In my previous post on this anime I mentioned my initial dismissal of Sora no Woto then I saw episode 5 and decided to stick with it regardless of my irritation at the slow, mellow tone and the characters. Then I saw the next episode’s title:
Kanata’s Day Off – Hair Braiding – a title clearly designed to lull viewers into a false sense of security.
Throughout the episode, there are orphans, recollections of lost comrades or parents and the threat of the unknown that continues to emanate from no man’s land. It just felt like it was all adding up to something big – possible carnage. However, the most interesting comment came at the end from Ryu Kazumiya.
“I hate things that are decided or given to you from the beginning.”
This for me is a key phrase as it describes the series as a whole. We, the audience, have to wait for the series to reveal its narrative further and the background for a world that is looking increasingly interesting.
So I’m not sure what I was expecting the next episode to be like – it was clear the tone from the first four episodes wouldn’t be sustainable. Then episode 7 came…
Episode 7 took a decidedly darker turn. Filicia, the platoon leader, is the focus for the episode.
The sight of blood flowing out from a cut cues flashbacks to a time where she was in Kanata’s position. Fresh and new, part of a tank crew then tossed into the battlefield like a doll, alone and faced with death. The battlefield is a city in ruins, destroyed long ago. It is made evident that the world has undergone a cataclysm of sorts. Then we track her physical and mental journey as she crosses the ruins and the dead.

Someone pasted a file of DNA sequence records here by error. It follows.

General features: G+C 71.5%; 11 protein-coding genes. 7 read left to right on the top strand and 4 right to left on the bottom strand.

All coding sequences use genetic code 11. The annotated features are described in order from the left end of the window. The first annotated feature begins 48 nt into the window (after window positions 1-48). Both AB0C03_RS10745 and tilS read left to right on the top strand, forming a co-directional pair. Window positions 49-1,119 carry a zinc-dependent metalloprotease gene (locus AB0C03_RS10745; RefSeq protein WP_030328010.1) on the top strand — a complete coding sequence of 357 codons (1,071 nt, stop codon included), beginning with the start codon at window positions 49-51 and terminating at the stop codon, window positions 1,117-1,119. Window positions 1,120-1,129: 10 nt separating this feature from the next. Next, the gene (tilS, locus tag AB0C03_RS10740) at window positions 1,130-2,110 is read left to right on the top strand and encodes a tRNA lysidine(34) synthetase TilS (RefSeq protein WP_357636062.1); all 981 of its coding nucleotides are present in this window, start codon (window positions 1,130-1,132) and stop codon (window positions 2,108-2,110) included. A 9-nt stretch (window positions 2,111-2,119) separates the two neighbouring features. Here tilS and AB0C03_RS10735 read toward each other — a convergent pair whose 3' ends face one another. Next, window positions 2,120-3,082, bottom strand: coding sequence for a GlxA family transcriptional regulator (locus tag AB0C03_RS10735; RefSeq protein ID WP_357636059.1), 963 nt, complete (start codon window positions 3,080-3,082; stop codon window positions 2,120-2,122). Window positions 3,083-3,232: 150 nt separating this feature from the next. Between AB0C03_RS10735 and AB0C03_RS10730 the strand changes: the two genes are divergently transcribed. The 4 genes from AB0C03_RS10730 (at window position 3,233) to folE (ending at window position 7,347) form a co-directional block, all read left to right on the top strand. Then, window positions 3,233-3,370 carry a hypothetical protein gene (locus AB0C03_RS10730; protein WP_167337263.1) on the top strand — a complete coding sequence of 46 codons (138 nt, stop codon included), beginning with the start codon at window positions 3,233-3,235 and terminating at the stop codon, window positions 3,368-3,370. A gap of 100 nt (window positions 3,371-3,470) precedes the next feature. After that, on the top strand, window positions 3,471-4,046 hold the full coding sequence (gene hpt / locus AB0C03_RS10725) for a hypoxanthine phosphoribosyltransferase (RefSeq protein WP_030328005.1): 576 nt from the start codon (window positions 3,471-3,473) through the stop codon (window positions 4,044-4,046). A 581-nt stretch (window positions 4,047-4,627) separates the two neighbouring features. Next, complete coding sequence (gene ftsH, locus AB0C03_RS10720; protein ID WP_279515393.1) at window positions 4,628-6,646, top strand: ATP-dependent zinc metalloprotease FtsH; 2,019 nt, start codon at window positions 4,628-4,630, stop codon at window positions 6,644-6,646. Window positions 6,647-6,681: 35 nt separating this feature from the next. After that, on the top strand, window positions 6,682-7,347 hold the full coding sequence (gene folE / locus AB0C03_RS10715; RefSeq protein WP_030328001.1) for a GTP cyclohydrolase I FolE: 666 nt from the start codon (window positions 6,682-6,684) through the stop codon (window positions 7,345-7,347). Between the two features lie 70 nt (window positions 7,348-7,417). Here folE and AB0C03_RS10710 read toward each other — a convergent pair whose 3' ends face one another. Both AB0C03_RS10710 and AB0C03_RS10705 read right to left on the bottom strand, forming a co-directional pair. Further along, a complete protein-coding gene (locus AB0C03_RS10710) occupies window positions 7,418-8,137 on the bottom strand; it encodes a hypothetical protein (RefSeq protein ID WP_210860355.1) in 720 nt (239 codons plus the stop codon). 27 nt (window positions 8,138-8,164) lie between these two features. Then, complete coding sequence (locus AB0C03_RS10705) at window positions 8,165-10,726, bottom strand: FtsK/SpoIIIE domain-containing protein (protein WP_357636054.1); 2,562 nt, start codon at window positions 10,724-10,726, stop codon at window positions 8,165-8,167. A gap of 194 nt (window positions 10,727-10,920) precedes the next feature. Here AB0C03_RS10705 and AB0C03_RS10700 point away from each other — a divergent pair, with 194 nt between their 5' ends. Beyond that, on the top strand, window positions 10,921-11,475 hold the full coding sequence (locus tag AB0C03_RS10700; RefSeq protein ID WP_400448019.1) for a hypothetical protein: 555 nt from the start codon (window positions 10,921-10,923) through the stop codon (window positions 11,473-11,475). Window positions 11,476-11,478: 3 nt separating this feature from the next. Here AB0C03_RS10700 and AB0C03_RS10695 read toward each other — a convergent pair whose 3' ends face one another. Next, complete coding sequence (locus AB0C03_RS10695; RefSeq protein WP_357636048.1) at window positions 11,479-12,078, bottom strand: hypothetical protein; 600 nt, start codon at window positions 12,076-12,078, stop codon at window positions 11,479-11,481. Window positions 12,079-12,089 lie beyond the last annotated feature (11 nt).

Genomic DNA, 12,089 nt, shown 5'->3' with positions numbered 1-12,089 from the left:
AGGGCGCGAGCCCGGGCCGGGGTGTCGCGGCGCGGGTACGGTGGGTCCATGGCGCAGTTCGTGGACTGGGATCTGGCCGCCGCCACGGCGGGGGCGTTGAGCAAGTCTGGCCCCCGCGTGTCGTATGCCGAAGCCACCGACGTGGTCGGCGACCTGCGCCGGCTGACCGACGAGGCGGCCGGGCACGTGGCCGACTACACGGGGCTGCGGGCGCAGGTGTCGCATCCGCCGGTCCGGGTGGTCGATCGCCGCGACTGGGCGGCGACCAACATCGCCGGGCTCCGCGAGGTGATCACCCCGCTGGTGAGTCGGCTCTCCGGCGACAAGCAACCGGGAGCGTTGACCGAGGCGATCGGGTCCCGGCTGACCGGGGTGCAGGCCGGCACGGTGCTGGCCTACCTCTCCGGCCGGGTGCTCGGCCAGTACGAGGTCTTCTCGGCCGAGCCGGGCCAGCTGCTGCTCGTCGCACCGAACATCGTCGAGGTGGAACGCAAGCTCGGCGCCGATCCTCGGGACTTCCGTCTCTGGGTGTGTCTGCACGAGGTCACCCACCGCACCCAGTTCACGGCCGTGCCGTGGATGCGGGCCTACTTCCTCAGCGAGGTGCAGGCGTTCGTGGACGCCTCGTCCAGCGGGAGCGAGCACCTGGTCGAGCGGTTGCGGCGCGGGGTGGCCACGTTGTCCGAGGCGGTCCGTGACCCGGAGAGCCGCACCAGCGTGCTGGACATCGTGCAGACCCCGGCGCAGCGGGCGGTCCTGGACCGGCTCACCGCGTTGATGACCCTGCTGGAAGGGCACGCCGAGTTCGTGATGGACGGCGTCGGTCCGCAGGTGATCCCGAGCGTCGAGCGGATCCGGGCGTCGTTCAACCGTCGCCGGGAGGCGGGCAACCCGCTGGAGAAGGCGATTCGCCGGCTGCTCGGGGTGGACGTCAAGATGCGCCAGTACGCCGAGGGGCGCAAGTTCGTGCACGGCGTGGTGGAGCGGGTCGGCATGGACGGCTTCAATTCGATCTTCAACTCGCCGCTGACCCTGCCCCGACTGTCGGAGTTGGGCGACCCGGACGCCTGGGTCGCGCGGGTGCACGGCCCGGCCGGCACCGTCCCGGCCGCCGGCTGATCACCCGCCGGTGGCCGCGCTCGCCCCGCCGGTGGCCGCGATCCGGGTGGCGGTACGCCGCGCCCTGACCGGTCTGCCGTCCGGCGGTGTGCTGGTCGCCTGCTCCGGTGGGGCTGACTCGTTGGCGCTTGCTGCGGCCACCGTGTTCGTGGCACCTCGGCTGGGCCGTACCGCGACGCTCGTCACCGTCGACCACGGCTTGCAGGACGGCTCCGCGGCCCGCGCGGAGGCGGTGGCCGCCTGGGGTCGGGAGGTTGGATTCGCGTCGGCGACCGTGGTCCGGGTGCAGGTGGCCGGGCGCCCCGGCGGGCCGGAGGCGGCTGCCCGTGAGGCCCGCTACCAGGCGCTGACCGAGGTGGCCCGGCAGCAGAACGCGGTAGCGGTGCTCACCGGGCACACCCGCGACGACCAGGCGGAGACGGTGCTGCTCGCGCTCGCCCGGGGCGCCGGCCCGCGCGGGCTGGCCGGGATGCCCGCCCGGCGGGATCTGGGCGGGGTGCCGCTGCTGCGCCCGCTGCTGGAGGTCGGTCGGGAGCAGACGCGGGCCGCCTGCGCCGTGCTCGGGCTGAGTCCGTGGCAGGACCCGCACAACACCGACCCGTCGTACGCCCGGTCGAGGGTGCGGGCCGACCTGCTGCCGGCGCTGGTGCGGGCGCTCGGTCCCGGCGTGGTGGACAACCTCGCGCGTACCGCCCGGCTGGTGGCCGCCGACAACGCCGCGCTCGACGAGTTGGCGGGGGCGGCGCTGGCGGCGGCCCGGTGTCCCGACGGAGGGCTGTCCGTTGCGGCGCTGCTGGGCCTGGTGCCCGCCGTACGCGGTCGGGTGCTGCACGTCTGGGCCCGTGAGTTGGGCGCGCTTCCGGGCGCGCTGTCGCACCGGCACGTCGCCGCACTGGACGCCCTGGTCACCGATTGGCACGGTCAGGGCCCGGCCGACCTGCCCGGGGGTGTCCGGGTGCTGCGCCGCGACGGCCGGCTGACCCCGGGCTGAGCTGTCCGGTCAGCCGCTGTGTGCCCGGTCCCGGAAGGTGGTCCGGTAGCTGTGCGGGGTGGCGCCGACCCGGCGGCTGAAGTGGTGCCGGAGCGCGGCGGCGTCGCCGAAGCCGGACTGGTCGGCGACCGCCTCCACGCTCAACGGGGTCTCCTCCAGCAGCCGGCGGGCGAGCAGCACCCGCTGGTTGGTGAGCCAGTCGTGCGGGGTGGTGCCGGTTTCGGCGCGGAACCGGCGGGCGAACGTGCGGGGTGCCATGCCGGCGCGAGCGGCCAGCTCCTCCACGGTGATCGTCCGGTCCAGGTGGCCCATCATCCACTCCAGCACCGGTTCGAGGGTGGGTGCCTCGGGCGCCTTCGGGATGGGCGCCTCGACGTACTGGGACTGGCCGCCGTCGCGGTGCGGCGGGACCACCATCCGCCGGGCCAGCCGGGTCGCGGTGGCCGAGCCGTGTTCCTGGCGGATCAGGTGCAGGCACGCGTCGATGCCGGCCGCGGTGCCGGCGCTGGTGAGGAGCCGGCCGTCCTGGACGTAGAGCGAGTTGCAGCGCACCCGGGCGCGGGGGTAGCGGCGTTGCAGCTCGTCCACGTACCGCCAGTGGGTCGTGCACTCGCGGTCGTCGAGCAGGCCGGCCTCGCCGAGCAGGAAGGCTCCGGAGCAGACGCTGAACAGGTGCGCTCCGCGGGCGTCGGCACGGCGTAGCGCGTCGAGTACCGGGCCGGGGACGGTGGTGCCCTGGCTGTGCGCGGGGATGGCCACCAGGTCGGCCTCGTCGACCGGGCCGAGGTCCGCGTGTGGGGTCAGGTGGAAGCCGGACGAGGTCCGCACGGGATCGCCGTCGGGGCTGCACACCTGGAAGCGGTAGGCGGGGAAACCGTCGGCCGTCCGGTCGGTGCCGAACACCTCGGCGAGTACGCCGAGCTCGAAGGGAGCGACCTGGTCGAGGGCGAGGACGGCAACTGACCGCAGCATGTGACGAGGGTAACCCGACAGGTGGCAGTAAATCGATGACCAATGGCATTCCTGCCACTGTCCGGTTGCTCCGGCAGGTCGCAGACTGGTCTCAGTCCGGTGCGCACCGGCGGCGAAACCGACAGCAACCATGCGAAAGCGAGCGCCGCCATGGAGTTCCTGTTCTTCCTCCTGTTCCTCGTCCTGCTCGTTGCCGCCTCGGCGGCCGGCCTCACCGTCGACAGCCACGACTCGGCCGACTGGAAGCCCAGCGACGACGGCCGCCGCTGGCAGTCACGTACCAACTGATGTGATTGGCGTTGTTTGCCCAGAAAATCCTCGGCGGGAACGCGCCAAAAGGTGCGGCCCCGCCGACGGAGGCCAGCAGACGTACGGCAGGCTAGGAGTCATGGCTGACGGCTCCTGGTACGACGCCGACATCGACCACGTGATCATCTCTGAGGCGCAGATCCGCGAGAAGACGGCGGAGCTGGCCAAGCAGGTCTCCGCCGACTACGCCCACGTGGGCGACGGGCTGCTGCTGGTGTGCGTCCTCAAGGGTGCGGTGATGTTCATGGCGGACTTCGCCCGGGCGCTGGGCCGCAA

Is her past why she is so sickly sweet and motherly to her subordinates?
There is also the revelation that Noël is also a veteran. Is that why she’s so quiet and withdrawn?
Both have been deeply affected by the war and neither can ever tell the truth of what they have seen. Only those who have experienced it will know. History weighs heavily on everybody and explains the supertank in the early-tweentieth century European setting (which reminded me of Orguss 2) and the constant sight of orphans.
The idea that a team of girls are going to face the sights of episode 7 makes the moe seem less surreal and more absurdist – try as they might, emote as they might, moe as they might the world is ending.
The world is opening up further as we get a reason for the cataclysm. Humanity has suffered a great fall at the hands of spider-tanks from a war from and even older era. The spider-tanks, I can only surmise are controlled by a machine intelligence. Then, as is becoming common with this series, a character says something profound at the end which will probably indicate the direction of the show.
Filicia asks Ryu, “What is the meaning of the world?”
Filicia then answers her own question. There is no meaning. It is up to us to define it and as for her, she’s found that preserving the lives and prevent suffering of the next generation.
All of this helps to explain the world more. The ending should have made me implode with revulsion as the group give their declarations of love and hug, but it just increases the feeling that they are truly like lambs to the slaughter and increases my desire to watch it to see if Filicia can live up to her own ideals and to see what will happen next.
Oh, and the music at the end was good.
This is looking to be an intriguing series indeed.